With today’s IR workload often including corporate access, sustainability and more – all while team sizes largely remain unchanged – ‘AI [artificial intelligence] can be a real accelerator for resource-constrained teams that want to be best in class,’ according to James Tickner, global head of product for IR Intelligence at Nasdaq.
These tools ‘can potentially scale what a single person or small team of IR professionals can achieve,’ he explains, ‘whether that is tracking events for a wider peer set or creating more personalized investor marketing.’
Tickner says IR professionals should view such tools along the lines of a digital ‘co-pilot.’ While clearly beneficial, they still require human oversight. He has also heard people in the industry describe generative AI as similar to having an intern to complete certain tasks. ‘The requirement for oversight and input from human experts is still there, but it significantly cuts down the time needed to complete those tasks.’
While the IR profession has perhaps been a hesitant adopter of tech in the past – either because of regulatory concerns or the tools available still require too much of that human input – Tickner says the IR community appears ‘cautiously optimistic’ about the opportunities offered by AI.
A global spotlight on AI
Looking at the themes from the profession’s big conferences, it’s clear that AI is under the IR spotlight.
Panelists from NIRI to DIRK conferences discussed the way IR professionals can use the technology today and how it might evolve in the near-term. In addition, panelists spoke to the challenges companies are grappling with when it comes to AI and the regulation IROs should keep in mind.
On the one hand, companies need to keep abreast of regulation. The EU is already paving the way, having set its own AI Intelligence Act regulation in motion. Tickner notes the US has published non-binding practical guidelines on implementing AI for businesses through both the AI Risk Management Framework and the Blueprint for an AI bill of rights. Elsewhere in the world, regulation continues to evolve with some countries considering adapting the EU draft proposals.
For now, at least, the onus is very much on companies to make sure that they use these tools responsibly – and have checks in place around the data that goes into AI systems as well as what’s shared as a result.
Having talked about AI in a popular presentation at NIRI 2023 in Chicago, Ticker says the general feeling is that the toolset for professional domains such as IR needs to evolve further. Still, he says ‘IROs see a big opportunity here. And some risks too.’
Outside of regulation, challenges around the use of AI in IR today largely fall into two buckets, he continues. One contains the idea of trust. ‘This is about the accuracy of information,’ Tickner says. ‘People hear a lot about these models ‘hallucinating’ or inventing facts. That is, of course, very risky and potentially damaging.’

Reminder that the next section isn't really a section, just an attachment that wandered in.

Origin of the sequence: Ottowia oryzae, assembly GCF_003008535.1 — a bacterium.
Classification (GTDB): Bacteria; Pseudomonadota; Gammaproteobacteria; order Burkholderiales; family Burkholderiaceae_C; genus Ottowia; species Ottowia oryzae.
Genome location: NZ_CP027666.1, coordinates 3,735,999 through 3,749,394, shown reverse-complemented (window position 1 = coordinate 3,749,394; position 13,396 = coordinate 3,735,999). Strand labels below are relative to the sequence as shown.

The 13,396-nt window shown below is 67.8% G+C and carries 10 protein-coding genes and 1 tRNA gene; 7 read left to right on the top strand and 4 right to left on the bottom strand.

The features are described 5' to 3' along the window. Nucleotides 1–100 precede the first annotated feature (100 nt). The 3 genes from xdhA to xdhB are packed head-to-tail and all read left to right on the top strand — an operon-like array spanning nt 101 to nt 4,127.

Then there are IP considerations and data privacy. You have to ask: ‘what are you exposing by entering prompts into one of these tools? Who owns the content that is then produced?’ he notes.
These are the challenges that companies and IR teams will have to grapple with if these tools are to move forward and be promoted from co-pilot status.
A more intelligent intelligence
While today’s offerings might be likened to a co-pilot and produce a draft or summary that, Tickner says, could bring you 60 percent to 70 percent of the way to a finished product, overcoming the challenges around data privacy and ownership will allow the toolset of the future to deliver something that goes much deeper – and has the potential to become an IR essential.
‘Once you reach the point of having access to private data and subject matter expertise, you have a much more powerful proposition for your community,’ Tickner says.
These tools of the future will have been fine-tuned and trained by expert teams – with the right controls in place around data privacy – and ‘wrapped in a user experience that fits very much with the IR profession,’ he adds.
A low-risk taste of AI
Coming back to the tools of today, Tickner says IROs thinking of dipping their toes into AI should try something that feels comfortable, manageable and easy to control, stressing the fact that if you’re not happy with the results, there’s no need to put it out there.
‘The advice I'd give today would be to further your understanding of both the opportunities and the risks by using AI in some fairly low-risk situations,’ he says, ‘whether that's a first draft, a meeting follow-up, summarizing some publicly available content or producing an AI-generated language or images to help tell your story.’
So far in 2023, AI is among three primary drivers of change. Nasdaq IR Intelligence dives deeper into the other two drivers, dynamic markets and ESG disclosure here.
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